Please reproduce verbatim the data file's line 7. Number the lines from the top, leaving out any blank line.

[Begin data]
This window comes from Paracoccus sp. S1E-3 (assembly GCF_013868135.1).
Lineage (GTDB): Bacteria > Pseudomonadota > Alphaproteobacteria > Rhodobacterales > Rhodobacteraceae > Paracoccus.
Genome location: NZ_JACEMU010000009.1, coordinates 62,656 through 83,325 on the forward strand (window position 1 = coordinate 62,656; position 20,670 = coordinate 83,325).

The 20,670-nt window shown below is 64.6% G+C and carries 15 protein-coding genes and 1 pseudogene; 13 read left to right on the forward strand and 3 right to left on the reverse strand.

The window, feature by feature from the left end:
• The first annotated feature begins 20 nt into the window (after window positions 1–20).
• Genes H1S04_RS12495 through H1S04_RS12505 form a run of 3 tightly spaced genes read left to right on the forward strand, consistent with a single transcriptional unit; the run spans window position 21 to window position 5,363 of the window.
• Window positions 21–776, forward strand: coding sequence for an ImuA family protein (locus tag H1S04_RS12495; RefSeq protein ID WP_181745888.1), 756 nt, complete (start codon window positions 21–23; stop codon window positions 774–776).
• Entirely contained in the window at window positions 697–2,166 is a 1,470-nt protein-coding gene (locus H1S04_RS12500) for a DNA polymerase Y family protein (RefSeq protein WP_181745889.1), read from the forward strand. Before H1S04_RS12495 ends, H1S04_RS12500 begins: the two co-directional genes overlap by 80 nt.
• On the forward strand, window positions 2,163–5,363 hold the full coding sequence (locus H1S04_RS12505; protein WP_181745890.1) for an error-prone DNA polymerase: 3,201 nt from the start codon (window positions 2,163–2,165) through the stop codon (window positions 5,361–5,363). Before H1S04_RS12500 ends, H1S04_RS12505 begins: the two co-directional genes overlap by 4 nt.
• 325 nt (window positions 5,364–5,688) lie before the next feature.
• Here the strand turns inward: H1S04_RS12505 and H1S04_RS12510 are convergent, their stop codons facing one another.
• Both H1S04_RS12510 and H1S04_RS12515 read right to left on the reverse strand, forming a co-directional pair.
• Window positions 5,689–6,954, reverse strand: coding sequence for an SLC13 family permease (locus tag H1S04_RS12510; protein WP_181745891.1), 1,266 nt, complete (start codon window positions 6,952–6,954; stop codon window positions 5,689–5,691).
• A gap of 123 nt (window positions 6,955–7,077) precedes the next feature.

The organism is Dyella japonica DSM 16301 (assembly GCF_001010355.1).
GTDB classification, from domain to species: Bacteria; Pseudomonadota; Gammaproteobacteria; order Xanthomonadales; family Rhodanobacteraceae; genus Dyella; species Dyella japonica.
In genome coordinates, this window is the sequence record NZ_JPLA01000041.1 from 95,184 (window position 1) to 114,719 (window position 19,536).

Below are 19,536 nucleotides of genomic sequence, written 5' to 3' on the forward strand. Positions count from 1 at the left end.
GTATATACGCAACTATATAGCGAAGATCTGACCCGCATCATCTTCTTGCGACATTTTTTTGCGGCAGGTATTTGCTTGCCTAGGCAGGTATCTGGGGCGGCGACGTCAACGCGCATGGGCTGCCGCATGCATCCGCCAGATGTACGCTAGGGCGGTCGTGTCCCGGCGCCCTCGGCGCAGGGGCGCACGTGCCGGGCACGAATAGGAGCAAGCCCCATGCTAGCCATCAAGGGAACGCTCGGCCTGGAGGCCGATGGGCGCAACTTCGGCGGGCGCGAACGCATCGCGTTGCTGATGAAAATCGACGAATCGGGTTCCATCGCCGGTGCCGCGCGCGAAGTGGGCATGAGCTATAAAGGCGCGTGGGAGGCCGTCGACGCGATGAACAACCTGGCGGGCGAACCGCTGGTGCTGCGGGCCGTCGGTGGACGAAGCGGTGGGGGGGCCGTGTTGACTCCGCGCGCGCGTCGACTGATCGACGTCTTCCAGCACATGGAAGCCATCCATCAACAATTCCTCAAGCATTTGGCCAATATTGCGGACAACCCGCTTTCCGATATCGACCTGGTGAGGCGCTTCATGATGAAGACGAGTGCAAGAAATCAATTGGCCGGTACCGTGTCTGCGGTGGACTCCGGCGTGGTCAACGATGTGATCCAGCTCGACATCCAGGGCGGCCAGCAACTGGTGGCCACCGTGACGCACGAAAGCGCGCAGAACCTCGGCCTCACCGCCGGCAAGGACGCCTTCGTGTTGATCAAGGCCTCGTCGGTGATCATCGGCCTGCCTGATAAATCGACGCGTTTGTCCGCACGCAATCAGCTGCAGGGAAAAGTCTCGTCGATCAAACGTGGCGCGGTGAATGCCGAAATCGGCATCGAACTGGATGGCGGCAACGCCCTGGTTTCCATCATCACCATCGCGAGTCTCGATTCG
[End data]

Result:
• Genes H1S04_RS12495 through H1S04_RS12505 form a run of 3 tightly spaced genes read left to right on the forward strand, consistent with a single transcriptional unit; the run spans window position 21 to window position 5,363 of the window.